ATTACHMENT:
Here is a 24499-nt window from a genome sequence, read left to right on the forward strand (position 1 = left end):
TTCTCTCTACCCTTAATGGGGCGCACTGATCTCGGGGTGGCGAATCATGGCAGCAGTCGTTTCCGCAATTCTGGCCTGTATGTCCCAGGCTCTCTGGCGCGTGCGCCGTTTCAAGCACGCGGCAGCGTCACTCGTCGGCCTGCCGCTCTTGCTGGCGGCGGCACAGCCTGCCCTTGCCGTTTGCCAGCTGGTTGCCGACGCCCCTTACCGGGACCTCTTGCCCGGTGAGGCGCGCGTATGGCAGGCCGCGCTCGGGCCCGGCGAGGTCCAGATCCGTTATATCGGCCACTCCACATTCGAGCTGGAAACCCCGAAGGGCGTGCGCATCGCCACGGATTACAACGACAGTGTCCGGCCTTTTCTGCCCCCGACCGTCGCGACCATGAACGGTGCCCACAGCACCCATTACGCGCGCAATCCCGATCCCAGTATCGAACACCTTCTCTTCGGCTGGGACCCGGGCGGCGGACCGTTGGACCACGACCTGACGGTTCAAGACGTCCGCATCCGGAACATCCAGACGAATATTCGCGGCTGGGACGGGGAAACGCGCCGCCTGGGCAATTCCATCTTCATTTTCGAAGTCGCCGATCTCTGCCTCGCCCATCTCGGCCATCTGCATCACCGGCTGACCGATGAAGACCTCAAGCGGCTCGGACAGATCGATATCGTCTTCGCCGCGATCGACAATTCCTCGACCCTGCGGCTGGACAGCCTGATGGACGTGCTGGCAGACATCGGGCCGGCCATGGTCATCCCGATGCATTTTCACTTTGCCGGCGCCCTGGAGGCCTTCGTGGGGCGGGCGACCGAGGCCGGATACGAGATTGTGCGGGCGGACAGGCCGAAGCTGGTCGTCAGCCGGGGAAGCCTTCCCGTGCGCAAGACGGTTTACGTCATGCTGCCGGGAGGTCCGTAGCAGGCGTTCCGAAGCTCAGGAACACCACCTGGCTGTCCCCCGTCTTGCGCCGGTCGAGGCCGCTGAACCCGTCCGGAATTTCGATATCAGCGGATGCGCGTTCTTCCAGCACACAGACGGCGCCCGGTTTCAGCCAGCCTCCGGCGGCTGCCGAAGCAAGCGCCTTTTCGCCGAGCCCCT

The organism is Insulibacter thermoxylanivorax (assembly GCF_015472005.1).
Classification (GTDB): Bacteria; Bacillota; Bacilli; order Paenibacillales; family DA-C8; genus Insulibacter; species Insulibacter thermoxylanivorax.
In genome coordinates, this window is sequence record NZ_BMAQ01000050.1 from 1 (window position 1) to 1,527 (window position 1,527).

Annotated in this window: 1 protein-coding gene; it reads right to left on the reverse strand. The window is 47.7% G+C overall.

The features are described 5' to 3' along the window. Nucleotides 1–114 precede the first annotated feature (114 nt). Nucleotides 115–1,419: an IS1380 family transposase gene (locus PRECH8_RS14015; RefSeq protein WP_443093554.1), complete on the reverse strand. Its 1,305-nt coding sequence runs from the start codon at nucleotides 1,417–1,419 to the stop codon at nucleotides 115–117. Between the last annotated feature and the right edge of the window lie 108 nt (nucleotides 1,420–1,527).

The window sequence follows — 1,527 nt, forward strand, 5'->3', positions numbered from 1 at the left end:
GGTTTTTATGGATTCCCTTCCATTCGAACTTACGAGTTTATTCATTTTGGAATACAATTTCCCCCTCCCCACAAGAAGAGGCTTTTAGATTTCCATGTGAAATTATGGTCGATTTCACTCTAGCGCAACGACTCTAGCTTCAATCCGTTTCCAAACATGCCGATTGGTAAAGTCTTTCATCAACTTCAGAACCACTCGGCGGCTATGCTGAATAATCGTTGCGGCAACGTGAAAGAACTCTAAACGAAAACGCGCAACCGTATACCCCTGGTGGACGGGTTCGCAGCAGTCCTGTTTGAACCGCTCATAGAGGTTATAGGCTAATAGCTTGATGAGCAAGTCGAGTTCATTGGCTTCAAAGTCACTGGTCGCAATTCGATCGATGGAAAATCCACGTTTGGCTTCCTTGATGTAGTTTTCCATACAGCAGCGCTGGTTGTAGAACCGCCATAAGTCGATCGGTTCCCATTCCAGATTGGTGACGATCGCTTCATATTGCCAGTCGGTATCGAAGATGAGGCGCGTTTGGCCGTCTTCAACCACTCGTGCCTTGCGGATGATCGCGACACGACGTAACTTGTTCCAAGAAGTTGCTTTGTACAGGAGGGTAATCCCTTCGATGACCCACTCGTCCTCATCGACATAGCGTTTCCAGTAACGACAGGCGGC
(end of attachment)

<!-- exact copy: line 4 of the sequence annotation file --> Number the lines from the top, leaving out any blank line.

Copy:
Classification (GTDB): Bacteria; Bacillota; Bacilli; order Paenibacillales; family DA-C8; genus Insulibacter; species Insulibacter thermoxylanivorax.